In Part 1 of my HP Elitebook Folio 1020 review, I focused on the technical aspects of the laptop. For Part 2, I wanted to focus on usability and how the laptop did while I took it on a tour of duty – from a week on-call, to a week at a conference, to a three-day online training and back to running a VM and using it for primary duty during the day.
My test Elitebook arrived at a perfect time, just a week before I headed to Las Vegas for HP Discover. This gave me a week to get it setup for remote access and do some basic testing with the system. I was able to load up Microsoft Office and other needed software. I loaded VMware Player and a VM image for use with my company. With 8GB of RAM in the unit, it did incredibly well running an enterprise image along side of its own applications.
Access into a corporate environment is simple over wifi. If you require a wired connection, the Elitebook Folio 1040 also includes a dongle with VGA and Ethernet that quickly attaches and meets your needs. Once on the network, I was able to leverage the touch interface for the first time in many corporate apps. Touch made a lot of things simpler and more accessible for me. I could point to a problem or show someone something and at the same time tap to drill down into that area of a monitoring interface.
After testing the system and with a lack of touch on my desktop in the office, I miss having the touch screen. Touch makes Windows 8.1 a whole lot more bearable. Windows 8.1 is not my favorite operating system although I have grown accustomed to the Windows Server 2012 interface and that helped me, too, this time when evaluating a Windows 8 system.
I have a lot of meetings when I am in the office and the Elitebook Folio 1020 is a great to grab and go from meeting to meeting.
I had a remote, instructor-led training class for three days during the eval. While my other experiences did not rely on a lot of sound, the class did and I was able to get a sense of how the speakers projected during my training class. The class was delivered over a WebEx with the teacher lecturing over VoIP. There was no interruption and everything went as smoothly as possible with this laptop.
Even more, when it came time to do the hands-on-labs for the class, I really appreciated the touch screen and made things faster for me to get into the interface and perform the things outlined in my lab guide. This was really where I noticed the issues with precision of touch. Decreasing the resolution (which made things larger on screen) really improved my experience for this particular case.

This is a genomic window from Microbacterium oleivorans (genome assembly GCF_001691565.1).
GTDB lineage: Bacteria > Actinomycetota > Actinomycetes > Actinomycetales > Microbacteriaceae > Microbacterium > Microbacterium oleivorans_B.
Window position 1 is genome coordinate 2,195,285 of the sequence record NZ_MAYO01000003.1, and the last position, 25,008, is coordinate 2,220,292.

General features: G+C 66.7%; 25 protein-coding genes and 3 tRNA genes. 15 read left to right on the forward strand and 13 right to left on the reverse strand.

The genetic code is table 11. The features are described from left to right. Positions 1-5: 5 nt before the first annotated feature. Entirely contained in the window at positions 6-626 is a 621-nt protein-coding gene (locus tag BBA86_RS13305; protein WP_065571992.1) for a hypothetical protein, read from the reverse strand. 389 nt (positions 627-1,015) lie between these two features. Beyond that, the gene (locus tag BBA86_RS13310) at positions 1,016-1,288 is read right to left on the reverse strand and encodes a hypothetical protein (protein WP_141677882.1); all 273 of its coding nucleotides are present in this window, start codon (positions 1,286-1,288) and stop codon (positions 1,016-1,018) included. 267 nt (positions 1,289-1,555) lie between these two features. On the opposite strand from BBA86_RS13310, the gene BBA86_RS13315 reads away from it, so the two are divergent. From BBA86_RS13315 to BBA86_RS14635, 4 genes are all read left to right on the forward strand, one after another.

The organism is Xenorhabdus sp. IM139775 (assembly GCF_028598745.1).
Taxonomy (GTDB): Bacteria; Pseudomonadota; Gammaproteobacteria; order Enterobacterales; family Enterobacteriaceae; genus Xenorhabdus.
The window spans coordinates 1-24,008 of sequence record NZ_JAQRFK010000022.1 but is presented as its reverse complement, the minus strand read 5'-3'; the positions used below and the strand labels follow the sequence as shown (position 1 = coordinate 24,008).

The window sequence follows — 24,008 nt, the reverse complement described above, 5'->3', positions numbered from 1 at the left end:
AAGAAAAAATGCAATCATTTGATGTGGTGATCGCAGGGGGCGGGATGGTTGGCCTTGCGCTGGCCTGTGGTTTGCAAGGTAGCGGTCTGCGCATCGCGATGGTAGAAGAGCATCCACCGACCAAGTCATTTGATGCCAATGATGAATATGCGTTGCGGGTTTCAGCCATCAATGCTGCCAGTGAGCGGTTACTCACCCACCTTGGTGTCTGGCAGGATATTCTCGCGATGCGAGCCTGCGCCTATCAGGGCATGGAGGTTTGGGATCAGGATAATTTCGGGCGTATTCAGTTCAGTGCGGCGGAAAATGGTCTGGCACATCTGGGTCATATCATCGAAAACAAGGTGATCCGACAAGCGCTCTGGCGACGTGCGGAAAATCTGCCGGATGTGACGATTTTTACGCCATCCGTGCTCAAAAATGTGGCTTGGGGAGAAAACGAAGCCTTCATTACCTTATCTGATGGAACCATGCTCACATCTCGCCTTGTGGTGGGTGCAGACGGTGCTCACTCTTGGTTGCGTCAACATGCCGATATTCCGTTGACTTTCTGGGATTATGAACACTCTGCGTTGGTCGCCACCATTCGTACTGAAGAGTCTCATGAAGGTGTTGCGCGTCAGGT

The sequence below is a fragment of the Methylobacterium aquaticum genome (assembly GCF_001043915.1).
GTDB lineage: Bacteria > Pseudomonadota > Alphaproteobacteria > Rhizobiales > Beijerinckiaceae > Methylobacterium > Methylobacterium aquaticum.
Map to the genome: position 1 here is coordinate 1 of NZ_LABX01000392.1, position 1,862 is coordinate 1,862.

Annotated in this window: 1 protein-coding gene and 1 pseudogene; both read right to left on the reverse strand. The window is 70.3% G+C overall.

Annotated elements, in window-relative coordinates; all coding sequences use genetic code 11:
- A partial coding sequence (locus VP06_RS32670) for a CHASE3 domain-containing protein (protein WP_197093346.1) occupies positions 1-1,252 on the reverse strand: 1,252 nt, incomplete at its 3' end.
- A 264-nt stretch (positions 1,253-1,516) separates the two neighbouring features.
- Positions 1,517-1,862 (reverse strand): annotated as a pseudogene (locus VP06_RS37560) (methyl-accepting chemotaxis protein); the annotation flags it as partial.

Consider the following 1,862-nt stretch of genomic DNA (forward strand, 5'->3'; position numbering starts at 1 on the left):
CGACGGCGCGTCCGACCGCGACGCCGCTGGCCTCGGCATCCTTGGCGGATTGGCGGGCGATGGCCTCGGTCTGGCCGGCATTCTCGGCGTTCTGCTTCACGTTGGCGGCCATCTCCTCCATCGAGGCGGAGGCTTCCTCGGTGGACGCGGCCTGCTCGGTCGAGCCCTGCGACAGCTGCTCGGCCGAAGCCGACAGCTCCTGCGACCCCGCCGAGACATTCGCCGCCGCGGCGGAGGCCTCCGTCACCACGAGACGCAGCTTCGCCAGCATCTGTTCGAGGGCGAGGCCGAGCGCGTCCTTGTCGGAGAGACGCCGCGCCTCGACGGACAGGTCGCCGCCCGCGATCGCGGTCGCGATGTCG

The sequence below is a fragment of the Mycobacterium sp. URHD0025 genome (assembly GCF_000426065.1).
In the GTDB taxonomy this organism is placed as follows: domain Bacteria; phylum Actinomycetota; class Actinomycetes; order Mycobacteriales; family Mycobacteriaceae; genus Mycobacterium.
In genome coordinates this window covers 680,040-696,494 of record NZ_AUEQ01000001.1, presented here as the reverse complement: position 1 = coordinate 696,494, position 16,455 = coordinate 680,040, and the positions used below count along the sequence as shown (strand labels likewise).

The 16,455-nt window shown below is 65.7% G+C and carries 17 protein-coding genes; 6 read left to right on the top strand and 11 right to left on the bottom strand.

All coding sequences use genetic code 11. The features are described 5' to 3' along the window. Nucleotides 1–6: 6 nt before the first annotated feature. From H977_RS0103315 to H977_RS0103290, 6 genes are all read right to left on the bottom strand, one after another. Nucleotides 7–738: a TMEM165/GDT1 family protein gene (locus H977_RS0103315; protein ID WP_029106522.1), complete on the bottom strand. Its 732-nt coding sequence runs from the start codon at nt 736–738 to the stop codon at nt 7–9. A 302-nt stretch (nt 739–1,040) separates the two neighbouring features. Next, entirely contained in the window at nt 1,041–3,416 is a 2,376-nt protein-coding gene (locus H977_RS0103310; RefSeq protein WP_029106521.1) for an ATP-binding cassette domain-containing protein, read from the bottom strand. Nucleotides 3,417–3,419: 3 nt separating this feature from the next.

With big, chunky fingers, its hard to touch exactly where you want in Windows. As I mentioned in Part 1 of the review, I played with adjusting the sizing of screen elements from 125% to 200% in an effort to help with my touch issues. The problem is when everything is sized at 200%, you lose use all that screen real estate I love so much – so there is definitely a trade off. But sometimes, functionality wins.
I tested the Elitebook Folio 1020 more on the road than anywhere else. During my trip to HP Discover, I used it for the occasions where I needed remote access into the office. It was easy and capable and it is the first time I’ve had touch available with my corporate systems. Our corporate systems have not included touch, but for anyone who has grown accustomed to using a tablet, touch seems to come second nature.
I used the system while on call at the beach one weekend, too. I was able to pair the laptop with my phone for Internet and never had to leave my sandy oasis. Even in sunlight situations, I was able to get in and get things done – granted – like most laptops, high light situations make the screen much harder to see due to glare.
I was able to Skype with my kids and show them the hotel room during my trip to Vegas. The video camera was clear and crisp and the microphone and speakers both seemed to work really well for this.
I added the Pluralsight app for Windows 8 from the Windows Store. This let me download some training courses I had really been wanting to complete and have them available offline for my 4 hour plane ride.
On the plane, the size of the laptop was perfect. It was neither too big nor too small and the display made it easy to watch the training videos. I also prepared a couple blog posts while I was in the air. The keyboard and size made it easy to use, even in the confines of an airplane. It was easier to use than my 15″ laptop because the screen and overall size of the laptop was smaller. It fit better onto a tray table with that passenger in front of me reclined.
After using this test unit for several weeks, it really does a great job as my mobile workstation. While I rely on a desktop with two large monitors for most of my daily work, having the resolution of the Elitebook Folio 1020 was really nice. Having the standard 8GB of RAM was exceptional and allowed me to run a VM when needed and keep as much running as I needed without exhausting system resource. I liked it so much, in fact, I’m asking at work to allow an exception and let me have it imaged as a corporate system to continue to use. It’s be a huge leap forward compared to our standard issue laptops.
When I reviewed the Elitebook Folio 1040 last year, I said it was the first laptop that made my consider giving up my Mac. I ended up using my 1040 extensively while writing, testing code and developing scripts for the book last year. But I never considered it for a primary work system, although the 1040 would have been great, too. But the Elitebook Folio 1020 has really impressed me to a point that I want to continue using this at work and I do not want to give it up. The Elitebook Folio 1020 is a great combination of hardware and features at a